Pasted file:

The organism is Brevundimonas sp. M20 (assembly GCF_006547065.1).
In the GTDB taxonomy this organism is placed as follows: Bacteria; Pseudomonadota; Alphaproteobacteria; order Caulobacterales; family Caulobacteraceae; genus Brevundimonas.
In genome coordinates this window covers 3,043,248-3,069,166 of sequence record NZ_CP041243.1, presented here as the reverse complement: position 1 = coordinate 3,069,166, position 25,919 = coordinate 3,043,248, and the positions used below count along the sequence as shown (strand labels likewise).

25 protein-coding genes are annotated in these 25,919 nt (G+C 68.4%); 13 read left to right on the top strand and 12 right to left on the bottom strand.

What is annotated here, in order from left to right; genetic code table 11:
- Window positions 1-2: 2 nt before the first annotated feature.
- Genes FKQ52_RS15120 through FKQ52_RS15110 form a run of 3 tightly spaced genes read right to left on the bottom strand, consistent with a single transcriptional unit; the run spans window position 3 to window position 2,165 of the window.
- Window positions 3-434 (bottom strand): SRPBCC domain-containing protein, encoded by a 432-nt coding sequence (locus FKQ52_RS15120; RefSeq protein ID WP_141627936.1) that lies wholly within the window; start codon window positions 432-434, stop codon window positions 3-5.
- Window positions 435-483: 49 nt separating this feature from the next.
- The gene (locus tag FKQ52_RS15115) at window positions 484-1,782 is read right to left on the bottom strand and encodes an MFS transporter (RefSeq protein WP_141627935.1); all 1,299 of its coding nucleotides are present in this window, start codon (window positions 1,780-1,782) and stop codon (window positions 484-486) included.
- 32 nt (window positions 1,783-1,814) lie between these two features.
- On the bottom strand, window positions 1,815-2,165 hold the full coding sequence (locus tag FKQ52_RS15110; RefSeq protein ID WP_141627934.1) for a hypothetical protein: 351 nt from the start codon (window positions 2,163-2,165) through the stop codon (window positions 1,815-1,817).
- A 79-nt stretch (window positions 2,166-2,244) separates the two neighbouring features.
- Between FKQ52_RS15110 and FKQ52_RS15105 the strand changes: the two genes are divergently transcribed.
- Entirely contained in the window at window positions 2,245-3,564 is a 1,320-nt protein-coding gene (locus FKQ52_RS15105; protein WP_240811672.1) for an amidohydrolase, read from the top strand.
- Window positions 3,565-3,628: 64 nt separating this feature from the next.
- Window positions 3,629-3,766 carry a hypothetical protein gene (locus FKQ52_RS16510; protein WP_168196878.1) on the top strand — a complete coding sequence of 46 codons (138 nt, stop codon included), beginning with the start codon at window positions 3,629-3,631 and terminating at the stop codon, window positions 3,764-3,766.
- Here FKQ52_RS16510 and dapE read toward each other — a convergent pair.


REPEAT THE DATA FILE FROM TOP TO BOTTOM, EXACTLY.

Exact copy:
The organism is Brevundimonas sp. M20 (assembly GCF_006547065.1).
In the GTDB taxonomy this organism is placed as follows: Bacteria; Pseudomonadota; Alphaproteobacteria; order Caulobacterales; family Caulobacteraceae; genus Brevundimonas.
In genome coordinates this window covers 3,043,248-3,069,166 of sequence record NZ_CP041243.1, presented here as the reverse complement: position 1 = coordinate 3,069,166, position 25,919 = coordinate 3,043,248, and the positions used below count along the sequence as shown (strand labels likewise).

25 protein-coding genes are annotated in these 25,919 nt (G+C 68.4%); 13 read left to right on the top strand and 12 right to left on the bottom strand.

What is annotated here, in order from left to right; genetic code table 11:
- Window positions 1-2: 2 nt before the first annotated feature.
- Genes FKQ52_RS15120 through FKQ52_RS15110 form a run of 3 tightly spaced genes read right to left on the bottom strand, consistent with a single transcriptional unit; the run spans window position 3 to window position 2,165 of the window.
- Window positions 3-434 (bottom strand): SRPBCC domain-containing protein, encoded by a 432-nt coding sequence (locus FKQ52_RS15120; RefSeq protein ID WP_141627936.1) that lies wholly within the window; start codon window positions 432-434, stop codon window positions 3-5.
- Window positions 435-483: 49 nt separating this feature from the next.
- The gene (locus tag FKQ52_RS15115) at window positions 484-1,782 is read right to left on the bottom strand and encodes an MFS transporter (RefSeq protein WP_141627935.1); all 1,299 of its coding nucleotides are present in this window, start codon (window positions 1,780-1,782) and stop codon (window positions 484-486) included.
- 32 nt (window positions 1,783-1,814) lie between these two features.
- On the bottom strand, window positions 1,815-2,165 hold the full coding sequence (locus tag FKQ52_RS15110; RefSeq protein ID WP_141627934.1) for a hypothetical protein: 351 nt from the start codon (window positions 2,163-2,165) through the stop codon (window positions 1,815-1,817).
- A 79-nt stretch (window positions 2,166-2,244) separates the two neighbouring features.
- Between FKQ52_RS15110 and FKQ52_RS15105 the strand changes: the two genes are divergently transcribed.
- Entirely contained in the window at window positions 2,245-3,564 is a 1,320-nt protein-coding gene (locus FKQ52_RS15105; protein WP_240811672.1) for an amidohydrolase, read from the top strand.
- Window positions 3,565-3,628: 64 nt separating this feature from the next.
- Window positions 3,629-3,766 carry a hypothetical protein gene (locus FKQ52_RS16510; protein WP_168196878.1) on the top strand — a complete coding sequence of 46 codons (138 nt, stop codon included), beginning with the start codon at window positions 3,629-3,631 and terminating at the stop codon, window positions 3,764-3,766.
- Here FKQ52_RS16510 and dapE read toward each other — a convergent pair.